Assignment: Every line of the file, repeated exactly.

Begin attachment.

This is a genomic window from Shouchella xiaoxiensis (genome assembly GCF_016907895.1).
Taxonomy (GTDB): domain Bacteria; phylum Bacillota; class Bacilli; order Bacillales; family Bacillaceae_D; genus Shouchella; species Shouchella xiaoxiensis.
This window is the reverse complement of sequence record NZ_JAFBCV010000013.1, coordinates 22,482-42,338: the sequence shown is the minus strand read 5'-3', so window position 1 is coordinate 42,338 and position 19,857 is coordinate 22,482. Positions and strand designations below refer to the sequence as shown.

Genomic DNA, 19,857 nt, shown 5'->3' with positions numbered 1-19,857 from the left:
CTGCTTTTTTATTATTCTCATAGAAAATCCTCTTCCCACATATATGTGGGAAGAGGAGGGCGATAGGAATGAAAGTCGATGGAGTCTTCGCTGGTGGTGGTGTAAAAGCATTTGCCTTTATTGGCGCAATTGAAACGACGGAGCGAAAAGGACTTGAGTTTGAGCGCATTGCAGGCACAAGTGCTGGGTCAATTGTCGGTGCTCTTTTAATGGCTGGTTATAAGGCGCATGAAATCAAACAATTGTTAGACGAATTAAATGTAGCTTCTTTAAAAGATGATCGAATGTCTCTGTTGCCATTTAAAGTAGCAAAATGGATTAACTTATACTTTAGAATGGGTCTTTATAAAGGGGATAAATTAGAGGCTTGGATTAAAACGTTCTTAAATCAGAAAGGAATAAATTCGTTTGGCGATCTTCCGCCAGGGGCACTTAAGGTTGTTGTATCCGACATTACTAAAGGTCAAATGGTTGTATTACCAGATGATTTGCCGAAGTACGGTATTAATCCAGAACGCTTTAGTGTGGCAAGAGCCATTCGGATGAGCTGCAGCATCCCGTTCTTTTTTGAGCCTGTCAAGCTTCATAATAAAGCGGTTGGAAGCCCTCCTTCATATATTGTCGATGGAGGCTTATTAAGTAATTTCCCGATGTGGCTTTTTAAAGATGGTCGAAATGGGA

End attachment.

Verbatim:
This is a genomic window from Shouchella xiaoxiensis (genome assembly GCF_016907895.1).
Taxonomy (GTDB): domain Bacteria; phylum Bacillota; class Bacilli; order Bacillales; family Bacillaceae_D; genus Shouchella; species Shouchella xiaoxiensis.
This window is the reverse complement of sequence record NZ_JAFBCV010000013.1, coordinates 22,482-42,338: the sequence shown is the minus strand read 5'-3', so window position 1 is coordinate 42,338 and position 19,857 is coordinate 22,482. Positions and strand designations below refer to the sequence as shown.

Genomic DNA, 19,857 nt, shown 5'->3' with positions numbered 1-19,857 from the left:
CTGCTTTTTTATTATTCTCATAGAAAATCCTCTTCCCACATATATGTGGGAAGAGGAGGGCGATAGGAATGAAAGTCGATGGAGTCTTCGCTGGTGGTGGTGTAAAAGCATTTGCCTTTATTGGCGCAATTGAAACGACGGAGCGAAAAGGACTTGAGTTTGAGCGCATTGCAGGCACAAGTGCTGGGTCAATTGTCGGTGCTCTTTTAATGGCTGGTTATAAGGCGCATGAAATCAAACAATTGTTAGACGAATTAAATGTAGCTTCTTTAAAAGATGATCGAATGTCTCTGTTGCCATTTAAAGTAGCAAAATGGATTAACTTATACTTTAGAATGGGTCTTTATAAAGGGGATAAATTAGAGGCTTGGATTAAAACGTTCTTAAATCAGAAAGGAATAAATTCGTTTGGCGATCTTCCGCCAGGGGCACTTAAGGTTGTTGTATCCGACATTACTAAAGGTCAAATGGTTGTATTACCAGATGATTTGCCGAAGTACGGTATTAATCCAGAACGCTTTAGTGTGGCAAGAGCCATTCGGATGAGCTGCAGCATCCCGTTCTTTTTTGAGCCTGTCAAGCTTCATAATAAAGCGGTTGGAAGCCCTCCTTCATATATTGTCGATGGAGGCTTATTAAGTAATTTCCCGATGTGGCTTTTTAAAGATGGTCGAAATGGGA